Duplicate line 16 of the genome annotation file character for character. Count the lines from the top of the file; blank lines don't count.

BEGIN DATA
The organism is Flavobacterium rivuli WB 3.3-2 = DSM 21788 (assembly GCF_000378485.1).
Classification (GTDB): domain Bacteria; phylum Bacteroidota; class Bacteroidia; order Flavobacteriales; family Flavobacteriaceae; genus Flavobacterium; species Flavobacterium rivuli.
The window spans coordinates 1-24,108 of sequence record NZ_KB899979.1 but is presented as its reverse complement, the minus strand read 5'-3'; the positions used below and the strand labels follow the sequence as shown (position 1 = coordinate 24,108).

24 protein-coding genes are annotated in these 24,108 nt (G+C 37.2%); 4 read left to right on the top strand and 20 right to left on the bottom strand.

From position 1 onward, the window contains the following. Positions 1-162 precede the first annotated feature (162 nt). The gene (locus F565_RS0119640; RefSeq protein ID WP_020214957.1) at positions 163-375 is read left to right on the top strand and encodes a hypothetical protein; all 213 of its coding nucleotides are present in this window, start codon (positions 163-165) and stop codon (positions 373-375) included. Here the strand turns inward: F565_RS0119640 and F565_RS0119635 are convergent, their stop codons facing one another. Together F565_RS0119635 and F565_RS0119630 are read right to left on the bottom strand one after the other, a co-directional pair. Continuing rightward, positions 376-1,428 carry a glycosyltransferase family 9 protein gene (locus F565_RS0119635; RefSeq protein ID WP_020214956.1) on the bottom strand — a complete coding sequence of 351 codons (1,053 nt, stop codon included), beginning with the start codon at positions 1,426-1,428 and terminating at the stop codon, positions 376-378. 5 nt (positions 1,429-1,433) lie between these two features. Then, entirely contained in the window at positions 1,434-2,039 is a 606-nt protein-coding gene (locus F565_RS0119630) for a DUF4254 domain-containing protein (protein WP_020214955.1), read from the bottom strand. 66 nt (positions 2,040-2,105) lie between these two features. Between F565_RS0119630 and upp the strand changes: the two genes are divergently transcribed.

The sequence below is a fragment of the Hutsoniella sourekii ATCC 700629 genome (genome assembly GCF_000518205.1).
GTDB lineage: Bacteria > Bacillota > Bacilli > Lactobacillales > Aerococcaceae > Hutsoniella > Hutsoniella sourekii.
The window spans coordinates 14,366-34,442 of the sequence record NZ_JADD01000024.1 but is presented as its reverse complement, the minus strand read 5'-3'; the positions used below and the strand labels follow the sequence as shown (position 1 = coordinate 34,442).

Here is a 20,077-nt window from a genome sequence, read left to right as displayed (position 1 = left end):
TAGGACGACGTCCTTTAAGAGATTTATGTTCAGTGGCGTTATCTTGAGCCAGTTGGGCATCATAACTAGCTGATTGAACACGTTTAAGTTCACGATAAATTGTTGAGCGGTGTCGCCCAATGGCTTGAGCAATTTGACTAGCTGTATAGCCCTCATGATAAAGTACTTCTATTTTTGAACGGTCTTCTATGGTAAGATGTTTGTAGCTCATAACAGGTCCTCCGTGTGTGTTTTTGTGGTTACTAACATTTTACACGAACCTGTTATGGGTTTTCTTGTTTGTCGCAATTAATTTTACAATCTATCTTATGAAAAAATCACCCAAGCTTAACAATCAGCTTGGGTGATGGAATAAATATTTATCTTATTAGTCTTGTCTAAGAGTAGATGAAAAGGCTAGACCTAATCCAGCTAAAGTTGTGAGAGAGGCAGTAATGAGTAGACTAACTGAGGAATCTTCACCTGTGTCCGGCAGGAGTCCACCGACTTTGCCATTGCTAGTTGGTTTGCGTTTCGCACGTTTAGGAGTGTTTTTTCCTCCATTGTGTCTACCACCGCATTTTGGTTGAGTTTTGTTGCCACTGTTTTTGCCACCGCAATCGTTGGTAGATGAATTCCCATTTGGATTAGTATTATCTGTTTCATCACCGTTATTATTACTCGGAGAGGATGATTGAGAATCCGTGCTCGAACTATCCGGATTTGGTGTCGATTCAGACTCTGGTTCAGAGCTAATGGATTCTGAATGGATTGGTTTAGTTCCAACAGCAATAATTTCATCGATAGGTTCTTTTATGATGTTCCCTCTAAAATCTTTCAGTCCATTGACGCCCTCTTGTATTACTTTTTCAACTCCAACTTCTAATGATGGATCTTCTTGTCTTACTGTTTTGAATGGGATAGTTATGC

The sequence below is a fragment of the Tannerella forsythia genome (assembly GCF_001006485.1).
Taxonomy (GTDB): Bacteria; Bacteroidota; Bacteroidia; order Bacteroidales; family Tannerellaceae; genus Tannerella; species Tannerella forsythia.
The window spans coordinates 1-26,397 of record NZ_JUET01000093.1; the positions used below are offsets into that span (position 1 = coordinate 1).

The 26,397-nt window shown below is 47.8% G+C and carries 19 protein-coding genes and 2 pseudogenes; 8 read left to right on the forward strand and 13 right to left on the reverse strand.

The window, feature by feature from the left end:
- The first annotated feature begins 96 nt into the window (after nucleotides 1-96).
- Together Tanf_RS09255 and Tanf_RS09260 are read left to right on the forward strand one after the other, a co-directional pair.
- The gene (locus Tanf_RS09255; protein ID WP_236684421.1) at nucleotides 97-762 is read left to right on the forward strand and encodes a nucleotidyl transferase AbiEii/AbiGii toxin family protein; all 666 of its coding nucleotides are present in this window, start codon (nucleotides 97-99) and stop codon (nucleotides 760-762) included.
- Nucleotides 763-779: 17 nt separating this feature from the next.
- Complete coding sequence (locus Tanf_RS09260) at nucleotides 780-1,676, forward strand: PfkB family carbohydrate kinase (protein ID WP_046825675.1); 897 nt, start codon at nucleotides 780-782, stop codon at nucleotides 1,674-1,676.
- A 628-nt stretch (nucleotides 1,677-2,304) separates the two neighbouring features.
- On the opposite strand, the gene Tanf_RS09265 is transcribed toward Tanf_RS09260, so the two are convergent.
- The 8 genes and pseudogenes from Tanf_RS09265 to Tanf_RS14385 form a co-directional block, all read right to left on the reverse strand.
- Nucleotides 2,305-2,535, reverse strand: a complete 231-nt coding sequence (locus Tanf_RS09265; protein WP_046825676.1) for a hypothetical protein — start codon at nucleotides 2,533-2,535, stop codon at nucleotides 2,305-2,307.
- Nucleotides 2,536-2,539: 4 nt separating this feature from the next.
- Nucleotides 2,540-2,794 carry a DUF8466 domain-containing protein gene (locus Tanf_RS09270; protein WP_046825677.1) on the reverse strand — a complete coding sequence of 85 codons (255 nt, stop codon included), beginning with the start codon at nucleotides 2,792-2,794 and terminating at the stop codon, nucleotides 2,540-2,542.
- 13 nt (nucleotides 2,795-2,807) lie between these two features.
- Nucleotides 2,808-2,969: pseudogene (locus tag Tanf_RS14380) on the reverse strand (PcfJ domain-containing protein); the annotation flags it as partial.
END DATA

- The first annotated feature begins 96 nt into the window (after nucleotides 1-96).